Originally Published by RCR Wireless News
Author: Juan Pedro Tomás
Canadian operator Rogers Communications has expanded its 5G network to reach 173 towns and cities across the country, the carrier said in a release.
The telco said that its 5G network currently reaches approximately half of the country’s population.
In January 2020, Rogers Communications initially launched 5G in Vancouver, Toronto, Ottawa and Montreal. Other large cities covered with 5G technology included Calgary, Edmonton and Quebec City.
“We’re focused on bringing 5G connectivity to even more Canadian residents and businesses to help drive economic prosperity in our communities,” said Jorge Fernandes, CTO at Rogers Communications. “As we continue investing in our networks and Canada’s 5G ecosystem, we’ll begin to see more 5G use-cases come to life that will play a critical role in transforming and evolving entire industries across the country.”
Rogers is currently using 2.5 GHz, AWS and 600 MHz spectrum to provide 5G coverage.
The company has also deployed Dynamic Spectrum Sharing (DSS) technology in a number of these new markets. This technology enables spectrum to be used for 4G and 5G simultaneously on its 600 MHz and AWS spectrum bands.
Rogers partnered with Ericsson in 2018 as its 5G vendor for its full network infrastructure, including its core and Radio Access Network.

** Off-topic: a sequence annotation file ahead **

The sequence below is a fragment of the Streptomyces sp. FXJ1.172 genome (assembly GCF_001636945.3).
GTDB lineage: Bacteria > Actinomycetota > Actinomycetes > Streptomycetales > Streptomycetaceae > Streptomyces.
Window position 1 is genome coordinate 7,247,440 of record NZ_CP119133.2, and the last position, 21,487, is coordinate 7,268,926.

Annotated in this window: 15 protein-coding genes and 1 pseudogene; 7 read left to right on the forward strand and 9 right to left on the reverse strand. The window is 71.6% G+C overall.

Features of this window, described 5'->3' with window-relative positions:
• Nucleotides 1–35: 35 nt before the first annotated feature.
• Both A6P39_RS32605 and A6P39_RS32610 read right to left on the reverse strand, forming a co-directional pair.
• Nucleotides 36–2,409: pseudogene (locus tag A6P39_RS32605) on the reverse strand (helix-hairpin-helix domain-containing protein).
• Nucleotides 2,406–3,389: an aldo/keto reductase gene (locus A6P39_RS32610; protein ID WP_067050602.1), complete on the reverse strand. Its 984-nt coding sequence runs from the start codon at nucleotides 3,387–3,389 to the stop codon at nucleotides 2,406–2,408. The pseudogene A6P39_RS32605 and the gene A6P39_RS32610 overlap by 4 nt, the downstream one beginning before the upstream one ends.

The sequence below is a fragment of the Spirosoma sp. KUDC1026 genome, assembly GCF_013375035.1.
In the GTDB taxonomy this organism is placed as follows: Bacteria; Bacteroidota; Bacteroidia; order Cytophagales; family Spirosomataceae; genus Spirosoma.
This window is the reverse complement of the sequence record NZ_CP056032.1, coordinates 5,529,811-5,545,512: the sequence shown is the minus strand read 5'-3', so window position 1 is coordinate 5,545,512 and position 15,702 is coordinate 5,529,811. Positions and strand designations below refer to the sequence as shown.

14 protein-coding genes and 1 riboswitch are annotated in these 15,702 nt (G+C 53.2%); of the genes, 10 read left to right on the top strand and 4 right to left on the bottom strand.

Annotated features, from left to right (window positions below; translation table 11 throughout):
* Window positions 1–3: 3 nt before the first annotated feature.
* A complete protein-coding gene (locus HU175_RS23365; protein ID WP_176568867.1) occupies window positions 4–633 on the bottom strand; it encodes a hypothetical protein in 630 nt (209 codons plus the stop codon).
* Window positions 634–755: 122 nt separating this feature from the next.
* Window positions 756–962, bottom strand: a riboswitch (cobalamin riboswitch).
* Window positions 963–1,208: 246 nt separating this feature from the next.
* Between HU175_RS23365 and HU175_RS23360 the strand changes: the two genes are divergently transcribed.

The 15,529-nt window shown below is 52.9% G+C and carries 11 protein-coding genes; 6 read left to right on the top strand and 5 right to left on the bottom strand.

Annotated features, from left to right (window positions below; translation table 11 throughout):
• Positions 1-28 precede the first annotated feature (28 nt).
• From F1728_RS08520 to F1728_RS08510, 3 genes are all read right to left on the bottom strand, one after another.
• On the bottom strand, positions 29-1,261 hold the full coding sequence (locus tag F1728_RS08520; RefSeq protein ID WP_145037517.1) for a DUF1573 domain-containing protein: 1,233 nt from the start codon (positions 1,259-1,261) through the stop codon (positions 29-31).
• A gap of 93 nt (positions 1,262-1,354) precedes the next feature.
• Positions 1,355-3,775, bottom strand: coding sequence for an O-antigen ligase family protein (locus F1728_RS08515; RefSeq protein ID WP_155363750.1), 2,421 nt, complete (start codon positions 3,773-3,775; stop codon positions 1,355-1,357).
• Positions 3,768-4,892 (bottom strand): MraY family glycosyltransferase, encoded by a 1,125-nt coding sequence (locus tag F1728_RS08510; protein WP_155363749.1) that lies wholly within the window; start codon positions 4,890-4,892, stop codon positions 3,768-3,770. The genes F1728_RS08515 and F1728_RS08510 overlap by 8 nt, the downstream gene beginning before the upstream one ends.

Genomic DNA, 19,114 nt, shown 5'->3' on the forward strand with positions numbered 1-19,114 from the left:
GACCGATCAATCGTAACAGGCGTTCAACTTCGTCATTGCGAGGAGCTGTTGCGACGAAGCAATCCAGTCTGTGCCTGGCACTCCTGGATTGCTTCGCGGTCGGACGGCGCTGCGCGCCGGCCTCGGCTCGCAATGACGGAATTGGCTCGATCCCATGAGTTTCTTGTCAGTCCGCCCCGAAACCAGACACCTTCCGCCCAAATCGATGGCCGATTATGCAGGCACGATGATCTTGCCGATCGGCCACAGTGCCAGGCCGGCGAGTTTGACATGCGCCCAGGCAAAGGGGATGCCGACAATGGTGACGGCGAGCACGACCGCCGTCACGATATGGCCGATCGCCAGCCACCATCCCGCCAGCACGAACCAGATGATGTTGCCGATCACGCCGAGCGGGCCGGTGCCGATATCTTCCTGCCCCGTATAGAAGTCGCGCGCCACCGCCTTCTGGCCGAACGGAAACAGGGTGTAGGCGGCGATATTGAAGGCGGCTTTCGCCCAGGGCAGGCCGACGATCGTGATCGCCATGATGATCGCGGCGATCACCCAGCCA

The Canadian carrier also said that Rogers for Business worked with InDro Robotics and the University of British Columbia’s MéridaLabs to complete what it claims to be Canada’s first remotely piloted aircraft system (RPAS) flight over a 5G network at the UBC campus in Vancouver.
Rogers said that 5G will enable the ability to fly drones on autonomous missions from remote command centers connected over a 5G network. The 5G infrastructure Rogers has installed at UBC is enabling researchers and partners to explore future innovations, including parcel tracking, scheduling, and delivery by drone. 5G drones are expected to provide untapped services for a number of industries including agriculture, natural resources, infrastructure and utilities, construction, first responders and more, Rogers said.
“Access to 5G for drones is the step we needed to unleash the potential for drones to become far more productive,” said Philip Reece, president and CEO of InDro Robotics. “The amount of data that can be exchanged at near zero latency means we can now separate the pilot and crew from being on scene with the drone, engineers can carry out critical infrastructure inspection from their office increasing speed of response and safety. First responders will be able to gain great situational awareness before they arrive at an accident and share valuable information back to incident command live from the scene.”
“This RPAS research is just one example of how 5G opens up new applications with significant societal benefit. 5G drones can be routinely used in the near future to monitor wildfires or assist in medical supplies delivery. They can be enlisted to provide security services and deployed during times of crisis and natural disasters. 5G enables us to explore many of the challenges and opportunities that will emerge as transportation and civil infrastructures become smart and interconnected,” said Walter Mérida, UBC professor in the faculty of applied science and lead, MéridaLabs.
Read original article at rcrwireless.com.